Address by FCC Commissioner Harold Furchtgott-Roth.
Re: access to cable facilities which provide Internet access.

Event: Georgetown University Law Center panel discussion.
Date: October 5, 1999.

Editor's Notes:
   This document was transcribed from a low quality audio recording. The speaker often spoke softly, and away from the microphone. Consequently, there are gaps in this transcription. There are also likely to be errors in this transcription.
   Copyright Tech Law Journal. All rights reserved.

Thank you, Scot. It is a great privilege and honor to be here today at Georgetown University with the NCBA. Scot and George and I met briefly at the beginning of the session, and try to go over the ground rules, and, George being George, Scot asked George to go first. He didn't have anything prepared, but he thought he could just about cover ten minutes. [laughter] I, of course, had the great honor to go last. Scot, I feel a bit like either the referee or an umpire for a boxing match, and I don't know which role you have. But --

Scot Harris. I am the time keeper. [laughter]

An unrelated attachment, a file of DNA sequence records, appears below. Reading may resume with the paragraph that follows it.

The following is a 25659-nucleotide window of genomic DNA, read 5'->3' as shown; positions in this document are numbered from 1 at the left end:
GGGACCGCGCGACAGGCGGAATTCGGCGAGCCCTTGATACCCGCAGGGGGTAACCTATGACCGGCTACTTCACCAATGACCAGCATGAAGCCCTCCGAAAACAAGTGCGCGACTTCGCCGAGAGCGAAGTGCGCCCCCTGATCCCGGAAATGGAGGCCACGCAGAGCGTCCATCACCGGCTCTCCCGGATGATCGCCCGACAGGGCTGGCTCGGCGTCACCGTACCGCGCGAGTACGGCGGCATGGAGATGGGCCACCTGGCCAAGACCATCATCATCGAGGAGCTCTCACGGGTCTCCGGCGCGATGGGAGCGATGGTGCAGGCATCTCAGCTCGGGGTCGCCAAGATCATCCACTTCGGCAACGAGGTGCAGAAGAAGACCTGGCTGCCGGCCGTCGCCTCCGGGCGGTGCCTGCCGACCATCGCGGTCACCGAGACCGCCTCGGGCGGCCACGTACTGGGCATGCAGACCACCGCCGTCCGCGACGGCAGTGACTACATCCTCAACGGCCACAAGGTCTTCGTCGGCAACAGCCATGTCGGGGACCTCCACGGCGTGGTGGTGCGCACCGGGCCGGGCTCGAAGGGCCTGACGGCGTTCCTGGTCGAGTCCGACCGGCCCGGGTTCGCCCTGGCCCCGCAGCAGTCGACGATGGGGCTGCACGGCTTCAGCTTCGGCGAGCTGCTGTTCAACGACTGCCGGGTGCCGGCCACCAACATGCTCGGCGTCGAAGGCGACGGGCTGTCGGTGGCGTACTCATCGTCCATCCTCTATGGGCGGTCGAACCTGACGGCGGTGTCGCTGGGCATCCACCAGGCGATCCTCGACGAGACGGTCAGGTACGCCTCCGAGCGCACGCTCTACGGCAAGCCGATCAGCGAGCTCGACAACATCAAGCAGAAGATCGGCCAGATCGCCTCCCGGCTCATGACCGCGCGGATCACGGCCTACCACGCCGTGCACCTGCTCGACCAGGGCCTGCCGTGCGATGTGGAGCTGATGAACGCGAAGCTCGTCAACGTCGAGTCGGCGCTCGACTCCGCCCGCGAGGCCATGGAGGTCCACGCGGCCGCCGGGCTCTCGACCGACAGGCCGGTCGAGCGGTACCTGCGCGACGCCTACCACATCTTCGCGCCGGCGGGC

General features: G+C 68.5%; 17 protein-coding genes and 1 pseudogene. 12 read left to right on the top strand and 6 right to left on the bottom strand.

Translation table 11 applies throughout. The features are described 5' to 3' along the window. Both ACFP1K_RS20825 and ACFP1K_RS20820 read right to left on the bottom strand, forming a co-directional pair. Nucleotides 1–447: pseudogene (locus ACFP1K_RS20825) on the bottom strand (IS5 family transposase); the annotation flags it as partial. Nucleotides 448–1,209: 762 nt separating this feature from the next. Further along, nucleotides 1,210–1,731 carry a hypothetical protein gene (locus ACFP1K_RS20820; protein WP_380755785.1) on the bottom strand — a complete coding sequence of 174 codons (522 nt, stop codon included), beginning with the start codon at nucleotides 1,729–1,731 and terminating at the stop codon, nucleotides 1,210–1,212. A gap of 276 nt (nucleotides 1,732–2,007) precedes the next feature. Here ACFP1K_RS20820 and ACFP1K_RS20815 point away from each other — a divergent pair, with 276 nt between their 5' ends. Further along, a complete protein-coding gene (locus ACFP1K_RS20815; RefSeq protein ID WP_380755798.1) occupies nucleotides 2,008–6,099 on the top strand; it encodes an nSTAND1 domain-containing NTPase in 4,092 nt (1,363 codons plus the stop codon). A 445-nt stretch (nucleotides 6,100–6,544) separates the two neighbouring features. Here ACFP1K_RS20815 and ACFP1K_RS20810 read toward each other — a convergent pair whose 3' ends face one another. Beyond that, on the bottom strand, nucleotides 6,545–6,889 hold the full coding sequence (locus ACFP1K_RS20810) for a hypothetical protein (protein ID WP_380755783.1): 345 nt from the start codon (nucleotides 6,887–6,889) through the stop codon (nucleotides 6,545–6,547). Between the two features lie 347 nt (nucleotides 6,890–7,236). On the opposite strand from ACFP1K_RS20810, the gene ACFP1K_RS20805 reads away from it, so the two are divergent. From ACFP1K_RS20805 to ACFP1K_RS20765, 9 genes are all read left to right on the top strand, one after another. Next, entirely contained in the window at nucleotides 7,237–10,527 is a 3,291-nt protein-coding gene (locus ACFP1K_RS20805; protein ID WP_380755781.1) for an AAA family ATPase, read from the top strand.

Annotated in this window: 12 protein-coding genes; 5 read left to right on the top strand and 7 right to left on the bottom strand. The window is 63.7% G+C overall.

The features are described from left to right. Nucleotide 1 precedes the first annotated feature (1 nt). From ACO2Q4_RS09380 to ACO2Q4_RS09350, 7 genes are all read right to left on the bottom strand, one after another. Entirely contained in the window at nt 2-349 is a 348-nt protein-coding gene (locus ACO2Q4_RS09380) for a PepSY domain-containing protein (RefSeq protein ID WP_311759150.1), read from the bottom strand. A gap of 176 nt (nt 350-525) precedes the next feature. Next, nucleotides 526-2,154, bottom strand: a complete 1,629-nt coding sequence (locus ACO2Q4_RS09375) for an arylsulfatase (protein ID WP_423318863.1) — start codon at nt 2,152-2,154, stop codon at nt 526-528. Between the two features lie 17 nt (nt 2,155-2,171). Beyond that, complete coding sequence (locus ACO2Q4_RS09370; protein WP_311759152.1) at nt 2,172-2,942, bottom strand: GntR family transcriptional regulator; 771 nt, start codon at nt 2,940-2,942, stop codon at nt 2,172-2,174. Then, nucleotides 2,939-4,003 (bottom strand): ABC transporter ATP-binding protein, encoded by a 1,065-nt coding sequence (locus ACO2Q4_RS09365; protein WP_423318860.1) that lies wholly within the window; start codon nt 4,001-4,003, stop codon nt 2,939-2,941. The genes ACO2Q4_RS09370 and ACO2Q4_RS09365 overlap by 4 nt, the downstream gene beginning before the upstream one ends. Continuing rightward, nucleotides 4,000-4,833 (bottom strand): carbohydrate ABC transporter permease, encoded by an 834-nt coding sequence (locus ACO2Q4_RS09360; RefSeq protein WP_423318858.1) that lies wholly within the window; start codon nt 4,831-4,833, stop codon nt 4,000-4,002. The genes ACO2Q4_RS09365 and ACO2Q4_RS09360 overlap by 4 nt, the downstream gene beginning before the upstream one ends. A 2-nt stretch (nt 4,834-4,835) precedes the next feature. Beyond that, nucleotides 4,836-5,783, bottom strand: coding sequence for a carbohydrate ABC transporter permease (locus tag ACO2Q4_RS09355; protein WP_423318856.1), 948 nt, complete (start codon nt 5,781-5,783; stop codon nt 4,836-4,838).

Harold Furchtgott-Roth. You're the timekeeper. Well, let me know when the bell is about to ring.

Last week I was in Seattle for a conference. It was at a big convention center with a long elevator ride up every time. I got on an elevator with a gentleman who was very nattily dressed. And we got on the elevator. He just looked at me very hard. At last he said, "so what do you sell?" [laughter]

I tried to stand up tall, and said, "I don't sell anything, I am with the federal government, the Federal Communications Commission."

"Ahh," he said. "You sell regulations." [laughter]

I was taken a bit aback. But it did occur to me that people approach things from their background. And so this gentleman, who was obviously some kind of salesman, thought everyone was in sales. And, I am taken by the extraordinary presentations we just heard from AOL and AT&T. They have done a very good job of selling the policy positions of their companies. ____ I have to say, if one were looking at the program for this session, one would not have been ______.